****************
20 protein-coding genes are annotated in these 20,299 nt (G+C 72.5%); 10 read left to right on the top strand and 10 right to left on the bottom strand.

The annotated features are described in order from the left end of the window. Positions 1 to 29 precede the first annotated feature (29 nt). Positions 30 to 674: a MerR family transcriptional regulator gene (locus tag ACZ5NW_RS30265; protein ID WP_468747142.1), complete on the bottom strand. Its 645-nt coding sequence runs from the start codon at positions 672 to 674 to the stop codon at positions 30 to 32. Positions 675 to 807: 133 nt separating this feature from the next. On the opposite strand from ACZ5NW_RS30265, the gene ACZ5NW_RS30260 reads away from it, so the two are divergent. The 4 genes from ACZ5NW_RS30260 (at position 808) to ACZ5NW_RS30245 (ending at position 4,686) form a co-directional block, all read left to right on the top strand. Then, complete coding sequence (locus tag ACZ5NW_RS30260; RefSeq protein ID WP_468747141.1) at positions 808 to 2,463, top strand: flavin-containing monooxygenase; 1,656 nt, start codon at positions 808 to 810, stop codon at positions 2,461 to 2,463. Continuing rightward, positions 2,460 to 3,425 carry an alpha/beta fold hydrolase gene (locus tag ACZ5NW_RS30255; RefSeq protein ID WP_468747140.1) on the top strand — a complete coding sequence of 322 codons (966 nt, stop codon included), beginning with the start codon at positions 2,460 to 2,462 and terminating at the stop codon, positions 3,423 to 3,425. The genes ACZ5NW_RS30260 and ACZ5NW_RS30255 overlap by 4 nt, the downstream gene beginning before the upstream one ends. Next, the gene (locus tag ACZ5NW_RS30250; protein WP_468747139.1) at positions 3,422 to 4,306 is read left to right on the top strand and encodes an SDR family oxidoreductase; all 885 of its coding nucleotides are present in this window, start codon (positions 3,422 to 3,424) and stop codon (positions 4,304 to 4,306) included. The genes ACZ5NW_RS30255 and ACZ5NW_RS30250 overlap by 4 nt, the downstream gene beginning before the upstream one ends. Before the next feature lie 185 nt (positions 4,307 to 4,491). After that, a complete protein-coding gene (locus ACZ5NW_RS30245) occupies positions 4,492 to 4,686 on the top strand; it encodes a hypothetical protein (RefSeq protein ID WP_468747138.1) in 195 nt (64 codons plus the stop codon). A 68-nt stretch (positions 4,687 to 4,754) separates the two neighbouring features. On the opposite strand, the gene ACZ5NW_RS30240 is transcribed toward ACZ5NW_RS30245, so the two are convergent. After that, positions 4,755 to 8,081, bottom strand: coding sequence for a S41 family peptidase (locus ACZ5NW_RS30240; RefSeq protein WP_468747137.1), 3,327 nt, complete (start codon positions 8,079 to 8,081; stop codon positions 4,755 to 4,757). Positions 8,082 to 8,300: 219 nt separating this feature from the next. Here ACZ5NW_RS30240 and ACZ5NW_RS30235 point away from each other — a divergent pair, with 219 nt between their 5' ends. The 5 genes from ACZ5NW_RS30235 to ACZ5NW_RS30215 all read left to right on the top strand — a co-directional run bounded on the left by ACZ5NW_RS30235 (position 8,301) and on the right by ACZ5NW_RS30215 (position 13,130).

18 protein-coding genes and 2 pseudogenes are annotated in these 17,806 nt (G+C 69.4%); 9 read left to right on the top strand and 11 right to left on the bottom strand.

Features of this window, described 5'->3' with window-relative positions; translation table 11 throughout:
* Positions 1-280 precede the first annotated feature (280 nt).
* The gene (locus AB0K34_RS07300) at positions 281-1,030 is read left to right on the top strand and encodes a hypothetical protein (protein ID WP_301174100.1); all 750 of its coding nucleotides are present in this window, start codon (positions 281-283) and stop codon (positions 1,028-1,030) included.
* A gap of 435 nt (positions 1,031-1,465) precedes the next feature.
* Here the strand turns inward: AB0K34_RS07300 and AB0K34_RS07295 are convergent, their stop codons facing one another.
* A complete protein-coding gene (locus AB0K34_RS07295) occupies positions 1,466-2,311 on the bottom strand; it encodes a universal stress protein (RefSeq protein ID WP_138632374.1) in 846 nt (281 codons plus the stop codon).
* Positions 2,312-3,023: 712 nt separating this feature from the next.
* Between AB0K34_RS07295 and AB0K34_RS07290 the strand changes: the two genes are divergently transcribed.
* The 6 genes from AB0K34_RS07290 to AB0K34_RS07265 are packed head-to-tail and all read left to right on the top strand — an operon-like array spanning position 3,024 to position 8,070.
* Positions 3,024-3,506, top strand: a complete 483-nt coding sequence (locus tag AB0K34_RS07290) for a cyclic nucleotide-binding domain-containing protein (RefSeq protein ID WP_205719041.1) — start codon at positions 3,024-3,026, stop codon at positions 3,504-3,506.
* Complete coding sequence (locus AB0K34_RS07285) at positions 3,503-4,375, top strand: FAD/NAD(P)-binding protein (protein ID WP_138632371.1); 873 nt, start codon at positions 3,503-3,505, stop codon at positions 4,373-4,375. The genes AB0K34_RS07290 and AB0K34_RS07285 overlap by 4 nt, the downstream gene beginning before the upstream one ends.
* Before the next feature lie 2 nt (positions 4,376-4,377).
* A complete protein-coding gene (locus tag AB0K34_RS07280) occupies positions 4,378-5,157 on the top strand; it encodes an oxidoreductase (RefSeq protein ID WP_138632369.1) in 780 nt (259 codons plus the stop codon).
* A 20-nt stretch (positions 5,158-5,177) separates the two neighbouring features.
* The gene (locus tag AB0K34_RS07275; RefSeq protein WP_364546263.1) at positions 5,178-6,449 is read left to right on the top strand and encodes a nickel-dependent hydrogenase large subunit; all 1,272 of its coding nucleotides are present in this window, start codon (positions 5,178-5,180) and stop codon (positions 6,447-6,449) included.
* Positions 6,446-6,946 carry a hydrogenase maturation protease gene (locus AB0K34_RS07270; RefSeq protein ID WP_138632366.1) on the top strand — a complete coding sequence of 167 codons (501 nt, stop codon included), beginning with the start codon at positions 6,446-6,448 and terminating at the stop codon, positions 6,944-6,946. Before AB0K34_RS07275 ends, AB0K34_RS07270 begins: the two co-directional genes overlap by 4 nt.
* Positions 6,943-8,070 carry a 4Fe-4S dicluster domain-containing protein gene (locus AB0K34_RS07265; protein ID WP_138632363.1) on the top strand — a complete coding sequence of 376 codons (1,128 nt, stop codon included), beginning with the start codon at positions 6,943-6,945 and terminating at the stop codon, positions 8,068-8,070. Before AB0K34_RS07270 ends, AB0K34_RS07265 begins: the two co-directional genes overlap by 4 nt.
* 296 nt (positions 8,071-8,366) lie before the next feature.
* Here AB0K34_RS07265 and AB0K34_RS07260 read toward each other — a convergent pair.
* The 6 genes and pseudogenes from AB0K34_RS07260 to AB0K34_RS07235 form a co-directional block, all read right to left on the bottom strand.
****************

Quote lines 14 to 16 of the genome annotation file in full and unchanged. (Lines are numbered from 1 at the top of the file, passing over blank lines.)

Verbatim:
* Complete coding sequence (locus AB0K34_RS07285) at positions 3,503-4,375, top strand: FAD/NAD(P)-binding protein (protein ID WP_138632371.1); 873 nt, start codon at positions 3,503-3,505, stop codon at positions 4,373-4,375. The genes AB0K34_RS07290 and AB0K34_RS07285 overlap by 4 nt, the downstream gene beginning before the upstream one ends.
* Before the next feature lie 2 nt (positions 4,376-4,377).
* A complete protein-coding gene (locus tag AB0K34_RS07280) occupies positions 4,378-5,157 on the top strand; it encodes an oxidoreductase (RefSeq protein ID WP_138632369.1) in 780 nt (259 codons plus the stop codon).